How can I find what game object a colliding Geom is a member of

Jan 30, 2010 at 11:31 AM

This may seem like a fairly amature question, but it's got me stumped.

Geoms and bodies are great for physics, but I use a GameObjectClass for most things. In my game, the geom and the body are members of a GameObjectClass, which deals with most game interactions.

My problem is that the OnCollision code gives you two Geoms and a contact list, but no clear way to go higher in the chain. At the moment, I find what GameObject is involved in the collision by looping through every GameObject and comparing it's geom to the two involved in the collision. Once there's a match, I've found which GameObject has collided, because its geom is one of the two involved.

It works fine, but there's got to be a better way to find what class a geom belongs to than looping and comparing, right? Or should I add a member to the geom class in farseer called "owningGameObject" or some such. As a rookie, I'm a bit reluctant to alter the farseer code itself.

Jan 30, 2010 at 5:14 PM
Edited Jan 30, 2010 at 5:16 PM

I solved this by using a dictionary. In the collision event I find the object registered to the Geom in the collision.

Here's my implementation, but it's just because it fit my own design:

 

 

public sealed class SpriteMap : Dictionary<Geom, ICollidable>
    {
        private static readonly SpriteMap instance = new SpriteMap();

        private SpriteMap()
        {
        }

        public static SpriteMap Instance
        {
            get { return instance; }
        }
    }

 

 

ICollidable is just:

 

public interface ICollidable
    {
        Geom Geometry { get; }
    }


And in my base sprite-class's initialize method:

SpriteMap.Instance.Add(Geometry, this);


I think you get the idea.


Joni

 

 

Feb 1, 2010 at 6:42 PM

This is how I do it: I have an abstract 'PhysicsEntity' class, which looks like this (shortened version):

 

        public Body Body { get; protected set; }

        public Geom Geom { get; protected set; }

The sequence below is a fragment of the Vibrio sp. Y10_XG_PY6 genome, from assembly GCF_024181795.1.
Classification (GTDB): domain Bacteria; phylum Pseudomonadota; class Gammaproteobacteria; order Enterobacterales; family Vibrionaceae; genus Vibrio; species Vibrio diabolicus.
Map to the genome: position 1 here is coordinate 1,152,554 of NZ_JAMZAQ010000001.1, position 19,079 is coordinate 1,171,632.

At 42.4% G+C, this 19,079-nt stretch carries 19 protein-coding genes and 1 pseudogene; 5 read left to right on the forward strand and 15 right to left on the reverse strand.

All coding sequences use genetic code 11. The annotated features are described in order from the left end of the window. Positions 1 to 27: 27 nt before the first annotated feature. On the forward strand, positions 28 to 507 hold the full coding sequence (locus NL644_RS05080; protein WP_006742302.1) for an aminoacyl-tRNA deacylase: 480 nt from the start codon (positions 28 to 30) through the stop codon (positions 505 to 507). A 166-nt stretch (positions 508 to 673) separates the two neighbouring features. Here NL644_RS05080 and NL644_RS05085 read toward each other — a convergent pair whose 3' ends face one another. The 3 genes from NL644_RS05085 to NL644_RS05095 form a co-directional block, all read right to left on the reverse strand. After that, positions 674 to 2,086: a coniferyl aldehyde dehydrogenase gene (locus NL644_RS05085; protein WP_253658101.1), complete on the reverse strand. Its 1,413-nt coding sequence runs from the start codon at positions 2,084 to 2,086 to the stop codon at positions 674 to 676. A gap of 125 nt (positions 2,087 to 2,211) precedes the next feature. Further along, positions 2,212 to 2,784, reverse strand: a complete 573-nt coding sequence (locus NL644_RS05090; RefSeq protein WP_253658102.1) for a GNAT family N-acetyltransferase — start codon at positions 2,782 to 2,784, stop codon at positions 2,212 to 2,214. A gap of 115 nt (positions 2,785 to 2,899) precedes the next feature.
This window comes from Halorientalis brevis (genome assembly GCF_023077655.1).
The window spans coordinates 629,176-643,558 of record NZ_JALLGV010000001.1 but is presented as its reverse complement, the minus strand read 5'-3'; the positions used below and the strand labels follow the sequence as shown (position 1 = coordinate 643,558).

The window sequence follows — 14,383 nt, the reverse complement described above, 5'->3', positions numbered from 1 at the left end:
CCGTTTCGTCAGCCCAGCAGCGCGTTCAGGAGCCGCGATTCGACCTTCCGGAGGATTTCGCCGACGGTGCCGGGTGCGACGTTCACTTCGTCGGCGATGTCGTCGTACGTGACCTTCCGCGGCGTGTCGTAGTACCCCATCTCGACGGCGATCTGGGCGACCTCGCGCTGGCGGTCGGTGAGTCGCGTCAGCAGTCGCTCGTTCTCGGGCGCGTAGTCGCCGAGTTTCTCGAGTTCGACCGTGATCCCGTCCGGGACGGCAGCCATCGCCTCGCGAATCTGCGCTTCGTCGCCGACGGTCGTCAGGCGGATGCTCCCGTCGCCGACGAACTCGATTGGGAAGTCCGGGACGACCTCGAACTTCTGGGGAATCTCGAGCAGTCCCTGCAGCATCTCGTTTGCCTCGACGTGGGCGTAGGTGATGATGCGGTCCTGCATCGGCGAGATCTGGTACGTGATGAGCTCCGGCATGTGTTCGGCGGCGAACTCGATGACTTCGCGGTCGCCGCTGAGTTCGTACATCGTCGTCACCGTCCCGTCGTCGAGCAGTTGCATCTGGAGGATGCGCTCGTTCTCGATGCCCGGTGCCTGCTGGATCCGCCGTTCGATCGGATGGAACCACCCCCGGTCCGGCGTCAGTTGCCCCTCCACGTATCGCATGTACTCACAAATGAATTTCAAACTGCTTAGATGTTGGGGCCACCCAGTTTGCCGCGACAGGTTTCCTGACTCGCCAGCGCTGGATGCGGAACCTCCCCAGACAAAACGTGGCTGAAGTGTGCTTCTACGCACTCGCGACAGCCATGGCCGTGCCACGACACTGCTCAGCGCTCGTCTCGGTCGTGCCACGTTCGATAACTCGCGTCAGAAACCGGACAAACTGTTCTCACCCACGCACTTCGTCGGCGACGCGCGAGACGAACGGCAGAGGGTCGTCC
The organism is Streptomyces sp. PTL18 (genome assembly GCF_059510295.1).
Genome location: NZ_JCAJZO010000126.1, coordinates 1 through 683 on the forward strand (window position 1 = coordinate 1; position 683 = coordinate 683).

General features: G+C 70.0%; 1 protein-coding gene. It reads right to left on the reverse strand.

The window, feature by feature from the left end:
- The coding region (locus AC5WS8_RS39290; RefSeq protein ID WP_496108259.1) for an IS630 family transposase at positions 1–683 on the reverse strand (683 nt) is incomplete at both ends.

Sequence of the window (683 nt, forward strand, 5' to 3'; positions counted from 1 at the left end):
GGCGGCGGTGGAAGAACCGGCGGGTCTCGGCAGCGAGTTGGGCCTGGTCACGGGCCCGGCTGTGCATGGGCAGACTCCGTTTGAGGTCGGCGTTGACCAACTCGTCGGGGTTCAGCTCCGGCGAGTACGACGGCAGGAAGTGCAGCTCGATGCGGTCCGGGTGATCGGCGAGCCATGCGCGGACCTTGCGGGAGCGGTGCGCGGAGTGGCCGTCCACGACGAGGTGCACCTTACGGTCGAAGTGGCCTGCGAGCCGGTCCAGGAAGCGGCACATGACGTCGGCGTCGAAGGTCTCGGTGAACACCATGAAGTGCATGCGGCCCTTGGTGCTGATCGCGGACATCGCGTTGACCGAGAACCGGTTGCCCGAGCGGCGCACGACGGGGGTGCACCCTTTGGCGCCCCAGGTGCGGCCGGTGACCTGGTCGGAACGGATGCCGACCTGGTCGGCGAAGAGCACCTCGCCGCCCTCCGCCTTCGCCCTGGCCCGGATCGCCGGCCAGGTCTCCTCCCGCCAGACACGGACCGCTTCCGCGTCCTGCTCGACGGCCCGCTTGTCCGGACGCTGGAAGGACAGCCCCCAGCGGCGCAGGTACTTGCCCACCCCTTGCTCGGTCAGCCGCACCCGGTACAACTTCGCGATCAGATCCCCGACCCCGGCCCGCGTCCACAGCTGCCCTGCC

protected PhysicsEntity()
        {
            physicsSimulator = EntityController.Instance.PhysicsSimulator;
            EntityController.Instance.RegisterEntity(this);
        }

        public virtual void Kill()
        {
            EntityController.Instance.RemoveEntity(this);
        }

 

        protected void CreateSimpleCollisionHelper()
        {
            collisionHelper = new SimpleCollisionHelper();
            Geom.OnCollision = collisionHelper.OnCollision;
        }

 

All my game objects that use physics inherit from this class. When the GameObject is constructed, it automatically registers itself with the EntityController. The EntityController manages the drawing and update list etc. The 'Kill' method removes the game object from the drawing list.

So what I do for specific collision checking: from  the constructor of my concrete gameobject class I call the CreateSimpleCollisionHelper() method and attach the CollisionHelper class to the object's geom. The collision helper checks for collisions with other game objects, and raises a specific event that the gameobject can handle.

The example below uses a singleton (there's one and only one 'BirdHouse' object in the game), but some other collision checks iterate over lists as well.

 

public event CollisionWithBirdHouseEventHandler CollisionWithBirdHouse = delegate { };

        public bool OnCollision(Geom geometry1, Geom geometry2, ContactList contactlist)
        {
            if(geometry2.Equals(BirdHouse.Instance.Geom))
            {
                CollisionWithBirdHouse();
            }

        }

 

 

I hope this helps. I know it's definitely not the best/most performant way, but it works for me and allows me to reuse a lot of the code.

Feb 2, 2010 at 12:38 PM

hmmm.....
after seeing people go through such complex ways, it makes me wonder if I'm doing something wrong !!

acutally I simply use the tag in the geom.

so it goes something like this.

ballBody = BodyFactory.Instance.CreateCircleBody(radius, mass);
ballBody.Tag = this;

ballGeom = GeomFactory.Instance.CreateCircleGeom(ballBody, radius, 24);
ballGeom.Tag = this;

of course, all classes should inherit from a class that identifies the object type as environment, character or anything else.

And in the OnCollision Handler, I would do something like this

IGameObject obj1 = (IGameObject)geom1.Tag;
IGameObject obj2 = (IGameObject)geom2.Tag;

then compare obj1.ObjectType to the Types that i expect, then cast it again to that Type, & call the corresponding method.

Hope that helps, & I'm not using something that should be avoided.

 

Feb 2, 2010 at 7:54 PM

Confirmed - I just tried what nab477 suggested and it works.

In the constructor of my player object, after its geom is created:

Geom.Tag = this;

And then then to check the collision (e.g. in a powerup object)

       private bool OnCollision(Geom geometry1, Geom geometry2, ContactList contactlist)
        {
            if(geometry2.Tag is Player)
            {
                PickUp();
            }
            return true;
        }
(I think the cast is only necessary if you want to call a specific method on the other object as well, which is not the case in my example)

I Guess it's so simple I didn't think about it... I can't see any downsides to this approach at the moment.

Feb 5, 2010 at 6:55 PM

I also use the Tag attribute and cast it to the appropriate type when needed.

It works like a charm.